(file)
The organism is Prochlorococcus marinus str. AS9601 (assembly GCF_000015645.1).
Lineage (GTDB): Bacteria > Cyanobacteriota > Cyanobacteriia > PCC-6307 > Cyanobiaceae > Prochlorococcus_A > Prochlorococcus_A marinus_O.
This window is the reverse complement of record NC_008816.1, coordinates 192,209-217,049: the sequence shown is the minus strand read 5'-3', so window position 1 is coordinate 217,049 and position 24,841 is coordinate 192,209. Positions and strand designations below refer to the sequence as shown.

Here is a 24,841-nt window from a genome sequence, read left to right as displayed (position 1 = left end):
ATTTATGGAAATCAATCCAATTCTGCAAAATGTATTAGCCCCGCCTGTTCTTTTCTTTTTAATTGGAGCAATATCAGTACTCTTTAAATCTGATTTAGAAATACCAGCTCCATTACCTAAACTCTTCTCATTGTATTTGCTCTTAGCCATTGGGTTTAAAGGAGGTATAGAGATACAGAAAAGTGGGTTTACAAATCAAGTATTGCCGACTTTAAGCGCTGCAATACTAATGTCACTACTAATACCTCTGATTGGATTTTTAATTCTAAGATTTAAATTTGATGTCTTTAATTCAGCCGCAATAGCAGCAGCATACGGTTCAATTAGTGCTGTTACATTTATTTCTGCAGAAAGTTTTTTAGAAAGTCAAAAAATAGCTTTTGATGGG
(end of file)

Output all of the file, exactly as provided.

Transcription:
The organism is Prochlorococcus marinus str. AS9601 (assembly GCF_000015645.1).
Lineage (GTDB): Bacteria > Cyanobacteriota > Cyanobacteriia > PCC-6307 > Cyanobiaceae > Prochlorococcus_A > Prochlorococcus_A marinus_O.
This window is the reverse complement of record NC_008816.1, coordinates 192,209-217,049: the sequence shown is the minus strand read 5'-3', so window position 1 is coordinate 217,049 and position 24,841 is coordinate 192,209. Positions and strand designations below refer to the sequence as shown.

Here is a 24,841-nt window from a genome sequence, read left to right as displayed (position 1 = left end):
ATTTATGGAAATCAATCCAATTCTGCAAAATGTATTAGCCCCGCCTGTTCTTTTCTTTTTAATTGGAGCAATATCAGTACTCTTTAAATCTGATTTAGAAATACCAGCTCCATTACCTAAACTCTTCTCATTGTATTTGCTCTTAGCCATTGGGTTTAAAGGAGGTATAGAGATACAGAAAAGTGGGTTTACAAATCAAGTATTGCCGACTTTAAGCGCTGCAATACTAATGTCACTACTAATACCTCTGATTGGATTTTTAATTCTAAGATTTAAATTTGATGTCTTTAATTCAGCCGCAATAGCAGCAGCATACGGTTCAATTAGTGCTGTTACATTTATTTCTGCAGAAAGTTTTTTAGAAAGTCAAAAAATAGCTTTTGATGGG